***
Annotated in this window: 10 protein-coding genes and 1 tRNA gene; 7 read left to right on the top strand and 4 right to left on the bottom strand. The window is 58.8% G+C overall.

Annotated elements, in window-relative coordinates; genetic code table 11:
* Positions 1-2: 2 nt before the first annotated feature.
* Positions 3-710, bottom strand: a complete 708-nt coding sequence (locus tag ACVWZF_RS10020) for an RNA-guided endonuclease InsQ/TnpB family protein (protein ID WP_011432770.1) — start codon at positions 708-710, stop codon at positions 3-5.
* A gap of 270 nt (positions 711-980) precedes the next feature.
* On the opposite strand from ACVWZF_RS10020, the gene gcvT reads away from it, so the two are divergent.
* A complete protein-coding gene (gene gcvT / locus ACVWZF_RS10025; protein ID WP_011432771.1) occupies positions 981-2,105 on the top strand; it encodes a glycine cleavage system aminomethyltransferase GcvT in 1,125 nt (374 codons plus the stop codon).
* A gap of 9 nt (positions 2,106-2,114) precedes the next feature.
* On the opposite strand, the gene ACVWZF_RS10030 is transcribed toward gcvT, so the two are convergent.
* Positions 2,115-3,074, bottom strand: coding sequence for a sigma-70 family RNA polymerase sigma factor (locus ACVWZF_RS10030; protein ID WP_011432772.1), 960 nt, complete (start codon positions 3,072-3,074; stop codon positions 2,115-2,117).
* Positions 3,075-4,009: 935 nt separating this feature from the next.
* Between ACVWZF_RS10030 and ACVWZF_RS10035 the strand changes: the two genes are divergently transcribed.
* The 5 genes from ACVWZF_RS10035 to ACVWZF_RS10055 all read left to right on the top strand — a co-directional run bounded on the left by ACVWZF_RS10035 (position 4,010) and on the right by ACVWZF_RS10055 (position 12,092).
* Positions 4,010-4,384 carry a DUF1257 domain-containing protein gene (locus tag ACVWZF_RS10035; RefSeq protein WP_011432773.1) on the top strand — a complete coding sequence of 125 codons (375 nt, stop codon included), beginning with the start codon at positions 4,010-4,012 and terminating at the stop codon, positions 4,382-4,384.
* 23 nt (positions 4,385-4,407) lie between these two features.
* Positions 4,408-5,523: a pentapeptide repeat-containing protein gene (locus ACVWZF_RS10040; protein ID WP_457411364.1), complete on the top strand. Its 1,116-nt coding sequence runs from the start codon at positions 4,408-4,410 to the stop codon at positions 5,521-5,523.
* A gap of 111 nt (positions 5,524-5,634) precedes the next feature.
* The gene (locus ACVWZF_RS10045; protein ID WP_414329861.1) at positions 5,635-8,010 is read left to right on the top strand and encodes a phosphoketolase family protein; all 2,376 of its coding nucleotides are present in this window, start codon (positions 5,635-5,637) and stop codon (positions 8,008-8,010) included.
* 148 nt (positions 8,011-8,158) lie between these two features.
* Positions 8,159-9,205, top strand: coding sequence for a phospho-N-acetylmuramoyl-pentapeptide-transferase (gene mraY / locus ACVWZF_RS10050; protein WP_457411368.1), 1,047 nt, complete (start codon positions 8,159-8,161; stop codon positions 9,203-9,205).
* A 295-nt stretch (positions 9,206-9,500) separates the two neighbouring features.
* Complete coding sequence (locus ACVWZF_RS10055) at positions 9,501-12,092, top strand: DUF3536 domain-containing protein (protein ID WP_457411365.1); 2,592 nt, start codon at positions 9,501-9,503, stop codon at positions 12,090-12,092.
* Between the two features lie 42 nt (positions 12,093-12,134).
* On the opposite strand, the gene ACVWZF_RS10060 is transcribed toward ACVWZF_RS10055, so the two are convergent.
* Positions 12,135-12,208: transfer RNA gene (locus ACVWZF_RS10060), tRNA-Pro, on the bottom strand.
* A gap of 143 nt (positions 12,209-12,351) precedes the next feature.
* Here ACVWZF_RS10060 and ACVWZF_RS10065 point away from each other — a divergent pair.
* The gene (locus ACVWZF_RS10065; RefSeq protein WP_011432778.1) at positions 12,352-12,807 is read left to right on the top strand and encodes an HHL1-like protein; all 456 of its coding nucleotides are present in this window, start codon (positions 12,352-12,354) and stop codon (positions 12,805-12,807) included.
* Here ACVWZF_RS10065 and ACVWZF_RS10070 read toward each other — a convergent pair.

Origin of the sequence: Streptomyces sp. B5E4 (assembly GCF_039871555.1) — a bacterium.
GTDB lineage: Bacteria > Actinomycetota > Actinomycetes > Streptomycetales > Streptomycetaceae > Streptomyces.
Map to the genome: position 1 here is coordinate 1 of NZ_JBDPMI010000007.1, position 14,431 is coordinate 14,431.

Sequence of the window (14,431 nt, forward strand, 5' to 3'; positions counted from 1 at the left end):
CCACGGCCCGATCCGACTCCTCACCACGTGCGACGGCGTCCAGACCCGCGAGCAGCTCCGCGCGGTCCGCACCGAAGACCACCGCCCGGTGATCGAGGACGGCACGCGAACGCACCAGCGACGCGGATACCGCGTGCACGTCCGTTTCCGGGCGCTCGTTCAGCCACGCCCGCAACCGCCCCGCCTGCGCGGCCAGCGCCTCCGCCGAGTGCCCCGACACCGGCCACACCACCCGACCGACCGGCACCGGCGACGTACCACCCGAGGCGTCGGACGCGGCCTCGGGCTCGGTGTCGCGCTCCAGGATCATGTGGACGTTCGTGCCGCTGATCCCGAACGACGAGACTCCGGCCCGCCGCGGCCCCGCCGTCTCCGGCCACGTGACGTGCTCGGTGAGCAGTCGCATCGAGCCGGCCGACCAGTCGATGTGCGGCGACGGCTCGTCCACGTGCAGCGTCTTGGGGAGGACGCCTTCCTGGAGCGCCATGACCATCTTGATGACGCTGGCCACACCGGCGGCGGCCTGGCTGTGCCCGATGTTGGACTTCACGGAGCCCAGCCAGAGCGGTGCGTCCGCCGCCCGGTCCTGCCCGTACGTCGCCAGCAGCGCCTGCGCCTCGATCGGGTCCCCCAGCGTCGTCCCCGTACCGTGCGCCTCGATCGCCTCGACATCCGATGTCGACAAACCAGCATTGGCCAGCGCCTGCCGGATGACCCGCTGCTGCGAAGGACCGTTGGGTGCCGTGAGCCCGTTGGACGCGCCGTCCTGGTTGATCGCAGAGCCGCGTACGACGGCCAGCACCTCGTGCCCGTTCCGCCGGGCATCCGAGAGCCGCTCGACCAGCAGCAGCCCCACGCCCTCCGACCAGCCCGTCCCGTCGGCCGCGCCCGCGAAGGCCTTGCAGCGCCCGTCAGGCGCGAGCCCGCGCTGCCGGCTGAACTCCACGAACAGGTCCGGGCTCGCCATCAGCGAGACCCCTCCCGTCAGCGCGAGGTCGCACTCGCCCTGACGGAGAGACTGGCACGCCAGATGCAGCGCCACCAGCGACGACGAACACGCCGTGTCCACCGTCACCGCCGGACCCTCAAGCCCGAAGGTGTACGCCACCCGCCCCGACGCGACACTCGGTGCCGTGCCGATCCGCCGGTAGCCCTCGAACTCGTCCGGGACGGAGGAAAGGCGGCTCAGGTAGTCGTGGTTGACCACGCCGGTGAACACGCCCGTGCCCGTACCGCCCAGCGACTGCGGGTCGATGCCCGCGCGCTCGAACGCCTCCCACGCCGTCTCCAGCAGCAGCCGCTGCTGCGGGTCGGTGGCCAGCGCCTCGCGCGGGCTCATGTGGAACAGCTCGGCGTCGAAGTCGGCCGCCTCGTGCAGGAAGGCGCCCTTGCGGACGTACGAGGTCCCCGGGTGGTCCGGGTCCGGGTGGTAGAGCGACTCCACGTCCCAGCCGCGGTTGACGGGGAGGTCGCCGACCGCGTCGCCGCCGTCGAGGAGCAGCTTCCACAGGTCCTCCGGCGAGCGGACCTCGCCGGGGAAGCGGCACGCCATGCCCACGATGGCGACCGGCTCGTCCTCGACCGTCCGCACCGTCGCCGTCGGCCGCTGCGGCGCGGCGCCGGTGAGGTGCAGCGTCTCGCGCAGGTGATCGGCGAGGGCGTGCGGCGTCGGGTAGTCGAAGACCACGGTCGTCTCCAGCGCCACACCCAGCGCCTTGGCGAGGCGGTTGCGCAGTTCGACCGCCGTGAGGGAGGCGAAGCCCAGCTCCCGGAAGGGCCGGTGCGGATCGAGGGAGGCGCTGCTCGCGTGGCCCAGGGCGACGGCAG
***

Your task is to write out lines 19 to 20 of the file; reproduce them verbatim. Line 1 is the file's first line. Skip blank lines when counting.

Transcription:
* 148 nt (positions 8,011-8,158) lie between these two features.
* Positions 8,159-9,205, top strand: coding sequence for a phospho-N-acetylmuramoyl-pentapeptide-transferase (gene mraY / locus ACVWZF_RS10050; protein WP_457411368.1), 1,047 nt, complete (start codon positions 8,159-8,161; stop codon positions 9,203-9,205).